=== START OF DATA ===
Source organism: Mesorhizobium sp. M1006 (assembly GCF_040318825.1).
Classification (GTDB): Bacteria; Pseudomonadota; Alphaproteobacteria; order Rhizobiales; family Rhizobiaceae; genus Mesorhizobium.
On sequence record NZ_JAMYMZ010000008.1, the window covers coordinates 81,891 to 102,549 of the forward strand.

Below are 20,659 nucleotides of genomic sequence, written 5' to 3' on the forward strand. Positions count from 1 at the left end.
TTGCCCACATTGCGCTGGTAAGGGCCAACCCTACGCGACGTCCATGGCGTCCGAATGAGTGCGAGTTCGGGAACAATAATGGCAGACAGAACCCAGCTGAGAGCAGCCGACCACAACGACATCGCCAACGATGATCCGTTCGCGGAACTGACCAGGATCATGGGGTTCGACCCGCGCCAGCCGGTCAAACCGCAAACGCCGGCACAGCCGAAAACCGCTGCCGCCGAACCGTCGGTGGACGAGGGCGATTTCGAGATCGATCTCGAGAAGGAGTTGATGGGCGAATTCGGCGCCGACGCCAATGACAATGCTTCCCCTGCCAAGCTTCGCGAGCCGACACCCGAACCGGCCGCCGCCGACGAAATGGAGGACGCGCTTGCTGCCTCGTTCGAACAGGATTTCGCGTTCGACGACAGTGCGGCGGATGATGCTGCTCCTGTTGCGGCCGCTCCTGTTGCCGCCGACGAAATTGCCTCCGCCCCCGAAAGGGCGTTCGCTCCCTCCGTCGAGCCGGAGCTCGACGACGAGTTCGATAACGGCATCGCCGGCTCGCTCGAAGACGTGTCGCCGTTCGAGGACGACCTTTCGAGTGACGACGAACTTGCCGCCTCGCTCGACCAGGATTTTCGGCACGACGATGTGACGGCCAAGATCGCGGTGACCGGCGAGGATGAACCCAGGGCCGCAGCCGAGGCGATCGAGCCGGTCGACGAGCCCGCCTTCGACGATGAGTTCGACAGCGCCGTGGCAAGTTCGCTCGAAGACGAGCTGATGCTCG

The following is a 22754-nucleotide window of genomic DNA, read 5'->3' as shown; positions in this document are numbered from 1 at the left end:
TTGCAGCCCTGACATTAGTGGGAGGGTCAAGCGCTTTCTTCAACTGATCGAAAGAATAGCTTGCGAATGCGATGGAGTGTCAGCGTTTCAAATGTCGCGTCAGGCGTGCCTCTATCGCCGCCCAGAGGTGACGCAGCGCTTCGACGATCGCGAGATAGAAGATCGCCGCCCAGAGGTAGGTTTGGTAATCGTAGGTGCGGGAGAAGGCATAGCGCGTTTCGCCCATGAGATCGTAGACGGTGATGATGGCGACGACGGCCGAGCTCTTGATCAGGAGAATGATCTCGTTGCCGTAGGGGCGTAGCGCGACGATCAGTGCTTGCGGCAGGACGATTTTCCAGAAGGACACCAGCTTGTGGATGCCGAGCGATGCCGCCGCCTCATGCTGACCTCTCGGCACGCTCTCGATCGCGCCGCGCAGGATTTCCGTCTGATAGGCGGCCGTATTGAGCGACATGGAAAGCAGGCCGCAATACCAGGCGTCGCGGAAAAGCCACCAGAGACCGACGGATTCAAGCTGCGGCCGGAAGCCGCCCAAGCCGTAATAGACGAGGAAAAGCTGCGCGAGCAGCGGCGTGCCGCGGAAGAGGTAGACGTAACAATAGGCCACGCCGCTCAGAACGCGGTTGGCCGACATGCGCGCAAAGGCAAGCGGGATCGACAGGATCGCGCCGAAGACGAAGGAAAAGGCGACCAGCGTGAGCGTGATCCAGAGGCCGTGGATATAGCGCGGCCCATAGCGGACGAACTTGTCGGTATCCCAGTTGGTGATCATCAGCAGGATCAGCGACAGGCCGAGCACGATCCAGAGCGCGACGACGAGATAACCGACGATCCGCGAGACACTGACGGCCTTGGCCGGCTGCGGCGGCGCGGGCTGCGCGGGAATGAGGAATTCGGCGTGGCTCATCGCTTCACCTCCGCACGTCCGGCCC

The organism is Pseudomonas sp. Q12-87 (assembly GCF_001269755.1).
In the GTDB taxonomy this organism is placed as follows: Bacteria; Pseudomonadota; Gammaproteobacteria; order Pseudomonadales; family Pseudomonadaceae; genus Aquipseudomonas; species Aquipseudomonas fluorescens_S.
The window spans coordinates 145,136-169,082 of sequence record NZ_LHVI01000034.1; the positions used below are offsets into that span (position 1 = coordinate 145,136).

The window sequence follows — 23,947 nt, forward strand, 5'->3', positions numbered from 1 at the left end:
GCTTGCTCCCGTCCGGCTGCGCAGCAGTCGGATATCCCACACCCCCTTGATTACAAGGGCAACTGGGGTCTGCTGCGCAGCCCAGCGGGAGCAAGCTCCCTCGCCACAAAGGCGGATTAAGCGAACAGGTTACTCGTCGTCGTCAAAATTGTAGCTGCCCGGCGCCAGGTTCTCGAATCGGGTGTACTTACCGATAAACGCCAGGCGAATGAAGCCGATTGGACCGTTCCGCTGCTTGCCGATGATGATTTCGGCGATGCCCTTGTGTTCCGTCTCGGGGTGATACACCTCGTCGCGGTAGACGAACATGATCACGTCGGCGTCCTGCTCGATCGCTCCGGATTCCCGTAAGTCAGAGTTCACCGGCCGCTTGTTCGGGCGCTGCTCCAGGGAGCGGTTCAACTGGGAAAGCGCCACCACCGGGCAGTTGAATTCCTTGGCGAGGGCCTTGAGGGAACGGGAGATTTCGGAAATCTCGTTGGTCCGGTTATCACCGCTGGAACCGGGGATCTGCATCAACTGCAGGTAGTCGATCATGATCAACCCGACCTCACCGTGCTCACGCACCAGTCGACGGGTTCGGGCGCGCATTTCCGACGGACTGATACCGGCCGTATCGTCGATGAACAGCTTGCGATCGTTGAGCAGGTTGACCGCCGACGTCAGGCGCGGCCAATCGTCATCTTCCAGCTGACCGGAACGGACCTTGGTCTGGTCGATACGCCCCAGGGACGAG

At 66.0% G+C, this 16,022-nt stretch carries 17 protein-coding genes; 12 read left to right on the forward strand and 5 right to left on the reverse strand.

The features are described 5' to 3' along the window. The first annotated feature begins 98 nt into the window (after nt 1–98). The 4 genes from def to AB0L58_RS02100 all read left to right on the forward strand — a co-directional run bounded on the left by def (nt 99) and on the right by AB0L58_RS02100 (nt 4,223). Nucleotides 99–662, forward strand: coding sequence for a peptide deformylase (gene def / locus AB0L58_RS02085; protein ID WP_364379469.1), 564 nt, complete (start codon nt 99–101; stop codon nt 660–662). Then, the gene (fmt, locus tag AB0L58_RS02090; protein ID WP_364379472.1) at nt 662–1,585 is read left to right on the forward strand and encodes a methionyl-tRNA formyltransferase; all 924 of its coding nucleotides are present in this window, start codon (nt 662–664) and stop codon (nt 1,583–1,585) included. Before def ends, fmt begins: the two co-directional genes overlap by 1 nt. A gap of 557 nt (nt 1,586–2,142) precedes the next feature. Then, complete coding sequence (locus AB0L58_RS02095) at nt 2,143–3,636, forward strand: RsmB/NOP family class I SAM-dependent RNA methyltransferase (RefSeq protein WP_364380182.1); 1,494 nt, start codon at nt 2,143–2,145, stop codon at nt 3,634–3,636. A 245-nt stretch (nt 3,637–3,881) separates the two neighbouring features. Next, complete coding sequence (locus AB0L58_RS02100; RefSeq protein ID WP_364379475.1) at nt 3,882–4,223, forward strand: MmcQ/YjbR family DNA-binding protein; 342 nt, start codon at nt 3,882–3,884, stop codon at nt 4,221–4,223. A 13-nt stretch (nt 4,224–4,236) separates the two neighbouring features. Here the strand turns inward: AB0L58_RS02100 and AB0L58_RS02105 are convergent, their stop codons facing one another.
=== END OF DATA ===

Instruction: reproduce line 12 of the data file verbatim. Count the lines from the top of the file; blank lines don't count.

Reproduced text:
GCTTGCTCCCGTCCGGCTGCGCAGCAGTCGGATATCCCACACCCCCTTGATTACAAGGGCAACTGGGGTCTGCTGCGCAGCCCAGCGGGAGCAAGCTCCCTCGCCACAAAGGCGGATTAAGCGAACAGGTTACTCGTCGTCGTCAAAATTGTAGCTGCCCGGCGCCAGGTTCTCGAATCGGGTGTACTTACCGATAAACGCCAGGCGAATGAAGCCGATTGGACCGTTCCGCTGCTTGCCGATGATGATTTCGGCGATGCCCTTGTGTTCCGTCTCGGGGTGATACACCTCGTCGCGGTAGACGAACATGATCACGTCGGCGTCCTGCTCGATCGCTCCGGATTCCCGTAAGTCAGAGTTCACCGGCCGCTTGTTCGGGCGCTGCTCCAGGGAGCGGTTCAACTGGGAAAGCGCCACCACCGGGCAGTTGAATTCCTTGGCGAGGGCCTTGAGGGAACGGGAGATTTCGGAAATCTCGTTGGTCCGGTTATCACCGCTGGAACCGGGGATCTGCATCAACTGCAGGTAGTCGATCATGATCAACCCGACCTCACCGTGCTCACGCACCAGTCGACGGGTTCGGGCGCGCATTTCCGACGGACTGATACCGGCCGTATCGTCGATGAACAGCTTGCGATCGTTGAGCAGGTTGACCGCCGACGTCAGGCGCGGCCAATCGTCATCTTCCAGCTGACCGGAACGGACCTTGGTCTGGTCGATACGCCCCAGGGACGAG